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Didi and Tim Deane are the dynamic duo behind sorbet and ice cream brand POPCO that has grown rapidly since its inception in 2018. Their popsicles are low on calories, low on sugar, made with real fruit with zero colourants, and are now stocked in more than 150 outlets countrywide. So, how did a chemical engineer and a retail exec with a Yale MBA end up founding SA’s ‘coolest’ new brand? We spoke to Didi and Tim about developing their product, launching a new start-up, and the lessons learnt along the way:

Q: What was the motivation to venture into the ‘unknown’ world of entrepreneurship? 

“For some time already, Tim and I had been looking to take our 20+ years of experience in the corporate world and start a business together. We were ultimately drawn to the challenge of building something from the very beginning – build a brand, team and everything,” says Didi.

“While we were on holiday in South America, we discovered the real-fruit sorbets and ice-cream popsicles sold on almost every corner. We could not understand why there wasn’t an equivalent with the same amazing taste and light, smooth mouthfeel on the SA market. We realised that this was what we’d been looking for!”

- Advertisement -

Q: Developing, perfecting and launching a new product in a market is no easy feat. Tell us a bit about the process.

“We did a great deal of research on international brands and local offers, and spent a lot of time on our business plan refinement and financial projections,” explains Tim.

The couple also flew back to Brazil to learn recipe development and to procure the required equipment and machinery.

Back in Cape Town, they got to work using Didi’s kitchen blender and fresh fruit bought at the local market. “The study became our prep kitchen, the dining room table – our workspace, and there was fruit everywhere you looked. Once, when watermelon stocks were about to run out, Tim returned from the market with half a ton of them!”

“We did twenty-plus iterations of each recipe until we were happy with each flavour and mouth-feel. However, we knew that the best research we could do was the feedback that we’d get directly from customers. As a result, we got our first versions of the pops out as quickly as possible and started testing them with customers at markets.”

Within just 8 months, volumes and demand had increased to such an extent that the business moved into a professional production kitchen in Salt River.

The couple had been building a strong following at the Biscuit Mill and other local markets when the pandemic struck. Agility is often cited as a success predictor and enables companies to adjust to market shifts. Fortunately, Didi and Tim were able to very quickly pivot to retail and direct-to-customer sales.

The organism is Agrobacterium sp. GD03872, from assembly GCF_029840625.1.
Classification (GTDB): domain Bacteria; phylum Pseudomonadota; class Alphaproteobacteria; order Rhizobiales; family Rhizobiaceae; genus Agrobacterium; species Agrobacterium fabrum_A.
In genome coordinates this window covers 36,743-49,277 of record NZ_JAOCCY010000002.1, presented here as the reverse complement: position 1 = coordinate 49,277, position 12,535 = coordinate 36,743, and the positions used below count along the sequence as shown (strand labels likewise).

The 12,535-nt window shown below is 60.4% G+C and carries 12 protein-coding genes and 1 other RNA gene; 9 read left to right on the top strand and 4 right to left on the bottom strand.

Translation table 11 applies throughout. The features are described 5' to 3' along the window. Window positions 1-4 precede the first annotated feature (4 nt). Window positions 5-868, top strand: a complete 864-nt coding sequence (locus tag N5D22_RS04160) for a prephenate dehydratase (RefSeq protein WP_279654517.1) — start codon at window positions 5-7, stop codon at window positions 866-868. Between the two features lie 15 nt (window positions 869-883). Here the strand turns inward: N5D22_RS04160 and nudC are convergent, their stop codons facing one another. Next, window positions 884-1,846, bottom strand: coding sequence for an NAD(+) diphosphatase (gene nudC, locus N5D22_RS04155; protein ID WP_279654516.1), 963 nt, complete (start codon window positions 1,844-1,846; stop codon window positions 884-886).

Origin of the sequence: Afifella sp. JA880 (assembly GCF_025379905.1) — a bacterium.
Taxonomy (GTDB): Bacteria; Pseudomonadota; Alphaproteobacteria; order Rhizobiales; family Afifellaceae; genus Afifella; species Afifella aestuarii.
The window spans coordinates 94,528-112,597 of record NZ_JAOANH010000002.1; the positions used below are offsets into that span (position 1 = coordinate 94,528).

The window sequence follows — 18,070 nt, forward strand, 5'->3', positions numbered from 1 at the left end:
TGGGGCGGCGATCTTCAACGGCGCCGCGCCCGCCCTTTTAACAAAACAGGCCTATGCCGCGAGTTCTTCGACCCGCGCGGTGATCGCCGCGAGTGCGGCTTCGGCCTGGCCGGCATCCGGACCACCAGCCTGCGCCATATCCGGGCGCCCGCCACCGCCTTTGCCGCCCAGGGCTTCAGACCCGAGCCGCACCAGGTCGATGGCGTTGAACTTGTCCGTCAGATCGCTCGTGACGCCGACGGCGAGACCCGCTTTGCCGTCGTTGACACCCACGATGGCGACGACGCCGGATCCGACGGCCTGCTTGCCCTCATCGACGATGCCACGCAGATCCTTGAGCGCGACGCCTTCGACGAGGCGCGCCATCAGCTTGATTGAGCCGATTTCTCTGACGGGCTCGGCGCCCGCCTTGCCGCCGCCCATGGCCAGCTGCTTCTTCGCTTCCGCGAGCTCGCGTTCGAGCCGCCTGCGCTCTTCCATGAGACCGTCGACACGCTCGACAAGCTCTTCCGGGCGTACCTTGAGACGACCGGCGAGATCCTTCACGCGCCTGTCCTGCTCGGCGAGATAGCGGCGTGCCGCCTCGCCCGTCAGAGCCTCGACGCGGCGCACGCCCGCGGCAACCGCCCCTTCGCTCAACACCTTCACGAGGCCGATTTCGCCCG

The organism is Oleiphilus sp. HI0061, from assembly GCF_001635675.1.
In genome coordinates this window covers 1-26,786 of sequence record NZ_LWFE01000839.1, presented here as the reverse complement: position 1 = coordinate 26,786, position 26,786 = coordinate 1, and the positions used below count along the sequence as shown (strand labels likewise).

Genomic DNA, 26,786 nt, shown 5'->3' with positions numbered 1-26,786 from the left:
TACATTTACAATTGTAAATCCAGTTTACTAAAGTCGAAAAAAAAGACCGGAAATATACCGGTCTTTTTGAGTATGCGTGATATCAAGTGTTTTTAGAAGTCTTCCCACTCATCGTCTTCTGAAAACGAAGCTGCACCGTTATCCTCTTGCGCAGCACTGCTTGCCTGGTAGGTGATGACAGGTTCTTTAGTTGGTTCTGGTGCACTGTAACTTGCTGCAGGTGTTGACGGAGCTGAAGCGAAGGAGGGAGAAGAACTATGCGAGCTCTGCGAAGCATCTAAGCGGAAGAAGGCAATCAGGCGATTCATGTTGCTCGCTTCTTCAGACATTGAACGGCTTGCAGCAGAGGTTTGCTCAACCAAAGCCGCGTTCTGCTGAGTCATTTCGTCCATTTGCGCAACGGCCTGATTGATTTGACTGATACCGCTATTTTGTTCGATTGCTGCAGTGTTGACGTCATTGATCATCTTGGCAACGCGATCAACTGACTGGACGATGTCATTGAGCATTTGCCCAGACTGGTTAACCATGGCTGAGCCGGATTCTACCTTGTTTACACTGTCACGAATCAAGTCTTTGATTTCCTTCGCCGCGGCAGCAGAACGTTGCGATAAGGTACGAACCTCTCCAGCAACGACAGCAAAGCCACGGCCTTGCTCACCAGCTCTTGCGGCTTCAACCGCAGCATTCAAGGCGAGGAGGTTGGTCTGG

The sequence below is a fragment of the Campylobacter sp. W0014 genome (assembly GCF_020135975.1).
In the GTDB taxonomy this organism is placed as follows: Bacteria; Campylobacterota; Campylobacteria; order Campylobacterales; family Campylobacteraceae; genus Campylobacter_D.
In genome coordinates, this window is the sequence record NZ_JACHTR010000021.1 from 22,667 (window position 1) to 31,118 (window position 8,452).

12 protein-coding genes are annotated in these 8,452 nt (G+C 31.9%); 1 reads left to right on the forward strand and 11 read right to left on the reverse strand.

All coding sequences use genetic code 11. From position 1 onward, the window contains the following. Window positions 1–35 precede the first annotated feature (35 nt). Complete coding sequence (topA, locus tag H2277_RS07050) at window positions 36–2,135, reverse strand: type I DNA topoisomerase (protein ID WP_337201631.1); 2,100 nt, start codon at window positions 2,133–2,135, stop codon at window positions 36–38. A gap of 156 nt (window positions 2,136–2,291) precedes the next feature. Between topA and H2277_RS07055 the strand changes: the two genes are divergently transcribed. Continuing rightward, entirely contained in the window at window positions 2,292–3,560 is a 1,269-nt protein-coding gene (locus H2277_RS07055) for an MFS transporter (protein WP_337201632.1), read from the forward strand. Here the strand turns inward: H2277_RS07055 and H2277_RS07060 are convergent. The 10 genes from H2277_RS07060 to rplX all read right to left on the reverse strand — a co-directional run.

The growth has been impressive. With over 150 stockists, from SPARs to cafes, POPCO is actively building out their presence nationwide. “To achieve a national footprint, we focused on building key distribution partners to ensure our popsicles could reach stockists across the country,” says Tim.

“I think it’s key to be patient when building a brand. You need to establish a track record with customers before you can expect established stockists to take a chance on a fledgeling brand. Once you’ve established some positive stockist relationships that are working, leverage those successes to get into the next stockist, and so on. At the end of the day, it’s as simple as getting great customer feedback and building trusted stockist relationships.”

Despite the exponential growth, POPCO has stayed true to its founding principles and hands-on values. The pips of those watermelons and the eyes of every pineapple are still removed by hand. The old blender has now been retired, but the ice creams are still handmade and packaged one by one, by hand, in clear wrappers. “We want our customers to know that what they see is what they get,” Didi explains.

Q. What valuable lessons did you learn in your early days as a start-up?

“We learnt humility!” Didi admits. “We spent a lot of time hustling pops behind the freezer, even if that meant sitting in the Cape Town rain trying to sell ice cream! Those experiences were tough, but key to getting the customer feedback that we needed to learn and build on. We also were complete novices and welcomed any industry feedback that we could get.”

“In our corporate environments, we had a team and support. However, in a startup, we became everything from the sales person, to the financier, to the accountant, strategist, techie and production head… and chopper and peeler. This means that we never, ever, had enough time and prioritisation quickly became critical.”

“The other lesson that jumps out is how high the highs are, and how low the lows are. It’s a rollercoaster as you jump from the most recent win, to the next loss, and back to a win again. Tim and I relied on the support of family and friends these ups and downs. And we were reassured by the fact that this is normal in an early stage start up!” Didi says.

Q. What are your goals and future plans for the brand?

“We’re actively growing our list of stockists with a specific focus of expanding our reach in Gauteng and KZN. We’re also working on our range and have some exciting new innovations up our sleeves! Other than that, our goal is more of the same – to continue to delight our customers and support our retail stockists in every way that we possibly can.”

Q. What’s your top lessons learnt and advice for fellow entrepreneurs?  

  • Build a product that you believe in. You can only really sell a product that you believe in. And this belief is critical to self-motivate through the inevitable tougher times.
  • Get the economics right. In any new business, cashflow is a challenge. Make sure that your economics are working in your favour to support your cashflow as you scale.
  • Keep it simple. It’s always tempting to complicate things. However, if you find something that works, double down and then look to simplify even further.
  • Teamwork. Tim and I are so fortunate to be able to team well on POPCO. Startups are unbelievably challenging, and it has been imperative to be able to bounce ideas and team well.